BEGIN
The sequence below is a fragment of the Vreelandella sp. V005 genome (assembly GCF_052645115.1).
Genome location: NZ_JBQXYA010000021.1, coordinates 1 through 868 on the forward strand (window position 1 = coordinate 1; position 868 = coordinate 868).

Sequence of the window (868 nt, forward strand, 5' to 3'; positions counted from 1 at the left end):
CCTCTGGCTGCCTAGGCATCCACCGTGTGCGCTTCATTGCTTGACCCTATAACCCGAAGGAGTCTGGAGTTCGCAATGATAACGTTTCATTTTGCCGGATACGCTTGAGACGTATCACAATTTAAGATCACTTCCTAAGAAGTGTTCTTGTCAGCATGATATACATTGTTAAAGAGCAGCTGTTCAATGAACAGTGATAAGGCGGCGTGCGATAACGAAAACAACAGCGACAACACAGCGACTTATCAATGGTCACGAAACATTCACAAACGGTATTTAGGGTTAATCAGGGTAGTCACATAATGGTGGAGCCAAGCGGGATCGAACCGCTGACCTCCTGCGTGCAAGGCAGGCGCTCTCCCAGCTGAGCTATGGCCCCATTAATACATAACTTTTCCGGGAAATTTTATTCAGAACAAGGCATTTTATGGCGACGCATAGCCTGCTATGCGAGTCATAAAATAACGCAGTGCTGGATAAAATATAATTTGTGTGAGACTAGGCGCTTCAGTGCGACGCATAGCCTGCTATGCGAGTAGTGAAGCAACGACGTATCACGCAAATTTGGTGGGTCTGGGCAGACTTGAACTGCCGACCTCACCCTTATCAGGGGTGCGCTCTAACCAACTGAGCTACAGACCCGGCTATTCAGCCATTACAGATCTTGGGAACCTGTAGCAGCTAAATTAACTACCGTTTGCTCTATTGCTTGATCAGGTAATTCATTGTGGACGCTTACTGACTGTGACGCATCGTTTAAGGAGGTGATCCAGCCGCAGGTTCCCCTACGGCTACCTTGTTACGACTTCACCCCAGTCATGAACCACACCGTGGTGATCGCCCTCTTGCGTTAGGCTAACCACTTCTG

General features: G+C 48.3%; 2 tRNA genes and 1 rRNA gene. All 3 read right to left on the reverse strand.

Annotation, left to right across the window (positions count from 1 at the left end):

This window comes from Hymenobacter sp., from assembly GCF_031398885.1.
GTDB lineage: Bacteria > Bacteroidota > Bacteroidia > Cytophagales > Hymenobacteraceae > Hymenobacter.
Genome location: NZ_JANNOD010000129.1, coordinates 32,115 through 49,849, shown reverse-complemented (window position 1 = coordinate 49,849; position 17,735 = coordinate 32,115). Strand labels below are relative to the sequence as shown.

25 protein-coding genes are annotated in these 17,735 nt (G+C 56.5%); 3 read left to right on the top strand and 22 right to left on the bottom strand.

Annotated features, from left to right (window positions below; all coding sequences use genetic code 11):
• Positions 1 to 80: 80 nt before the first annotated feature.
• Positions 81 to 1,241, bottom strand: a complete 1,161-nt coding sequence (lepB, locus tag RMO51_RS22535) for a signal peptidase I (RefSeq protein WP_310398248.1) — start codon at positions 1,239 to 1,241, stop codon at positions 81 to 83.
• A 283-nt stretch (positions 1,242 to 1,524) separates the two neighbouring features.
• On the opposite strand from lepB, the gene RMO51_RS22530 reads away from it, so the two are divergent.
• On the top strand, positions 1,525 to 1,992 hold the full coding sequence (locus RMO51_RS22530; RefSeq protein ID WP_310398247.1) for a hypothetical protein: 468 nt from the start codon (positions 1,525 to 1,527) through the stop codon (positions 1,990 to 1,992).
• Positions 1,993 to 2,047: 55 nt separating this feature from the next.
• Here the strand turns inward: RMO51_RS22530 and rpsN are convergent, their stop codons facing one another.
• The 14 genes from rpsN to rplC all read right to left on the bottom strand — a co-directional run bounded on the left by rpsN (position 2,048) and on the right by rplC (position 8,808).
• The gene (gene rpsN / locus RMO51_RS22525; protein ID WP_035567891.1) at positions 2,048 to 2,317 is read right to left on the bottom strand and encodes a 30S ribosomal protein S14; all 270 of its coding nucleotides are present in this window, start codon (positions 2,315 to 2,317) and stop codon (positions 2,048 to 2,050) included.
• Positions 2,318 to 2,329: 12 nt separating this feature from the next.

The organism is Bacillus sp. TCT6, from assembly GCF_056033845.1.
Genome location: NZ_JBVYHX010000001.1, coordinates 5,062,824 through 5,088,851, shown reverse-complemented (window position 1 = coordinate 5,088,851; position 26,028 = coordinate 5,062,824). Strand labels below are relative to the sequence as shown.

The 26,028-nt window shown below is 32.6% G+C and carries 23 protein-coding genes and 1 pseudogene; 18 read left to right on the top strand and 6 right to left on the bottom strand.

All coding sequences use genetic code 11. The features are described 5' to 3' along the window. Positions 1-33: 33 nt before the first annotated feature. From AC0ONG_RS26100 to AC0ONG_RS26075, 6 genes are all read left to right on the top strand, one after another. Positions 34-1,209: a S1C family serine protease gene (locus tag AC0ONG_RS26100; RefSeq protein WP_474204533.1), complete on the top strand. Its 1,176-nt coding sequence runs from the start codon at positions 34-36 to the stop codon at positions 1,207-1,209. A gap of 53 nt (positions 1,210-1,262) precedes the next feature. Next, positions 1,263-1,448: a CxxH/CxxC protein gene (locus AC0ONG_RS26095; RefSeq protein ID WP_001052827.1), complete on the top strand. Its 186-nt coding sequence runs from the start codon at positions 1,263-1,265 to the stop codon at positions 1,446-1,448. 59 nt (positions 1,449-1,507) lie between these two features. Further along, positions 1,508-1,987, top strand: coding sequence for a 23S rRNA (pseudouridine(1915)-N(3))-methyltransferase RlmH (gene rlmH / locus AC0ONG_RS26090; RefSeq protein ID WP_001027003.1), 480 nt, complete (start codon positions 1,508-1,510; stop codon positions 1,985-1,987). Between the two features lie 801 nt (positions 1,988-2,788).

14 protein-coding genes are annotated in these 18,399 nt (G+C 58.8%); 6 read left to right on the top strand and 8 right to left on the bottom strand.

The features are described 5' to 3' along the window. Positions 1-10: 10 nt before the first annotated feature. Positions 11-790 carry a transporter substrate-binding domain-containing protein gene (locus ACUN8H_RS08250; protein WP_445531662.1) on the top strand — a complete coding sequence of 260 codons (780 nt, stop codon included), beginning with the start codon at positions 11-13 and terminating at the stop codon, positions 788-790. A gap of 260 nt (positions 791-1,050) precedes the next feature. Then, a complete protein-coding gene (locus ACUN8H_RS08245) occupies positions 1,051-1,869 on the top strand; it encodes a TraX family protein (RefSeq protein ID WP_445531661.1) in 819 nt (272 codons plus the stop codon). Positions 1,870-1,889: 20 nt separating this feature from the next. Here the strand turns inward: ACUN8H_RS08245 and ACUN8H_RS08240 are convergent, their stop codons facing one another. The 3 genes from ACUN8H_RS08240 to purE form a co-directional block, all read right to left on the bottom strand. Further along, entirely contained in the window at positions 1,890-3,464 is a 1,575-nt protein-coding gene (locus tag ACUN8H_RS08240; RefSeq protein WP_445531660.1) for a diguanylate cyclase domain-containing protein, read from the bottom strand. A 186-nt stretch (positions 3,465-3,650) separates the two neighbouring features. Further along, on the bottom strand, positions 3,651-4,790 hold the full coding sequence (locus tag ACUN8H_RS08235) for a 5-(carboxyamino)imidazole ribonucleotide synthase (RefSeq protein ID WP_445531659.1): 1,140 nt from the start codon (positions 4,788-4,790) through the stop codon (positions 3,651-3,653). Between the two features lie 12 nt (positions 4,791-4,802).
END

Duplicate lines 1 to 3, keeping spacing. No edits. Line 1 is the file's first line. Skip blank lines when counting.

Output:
The sequence below is a fragment of the Vreelandella sp. V005 genome (assembly GCF_052645115.1).
Genome location: NZ_JBQXYA010000021.1, coordinates 1 through 868 on the forward strand (window position 1 = coordinate 1; position 868 = coordinate 868).

Sequence of the window (868 nt, forward strand, 5' to 3'; positions counted from 1 at the left end):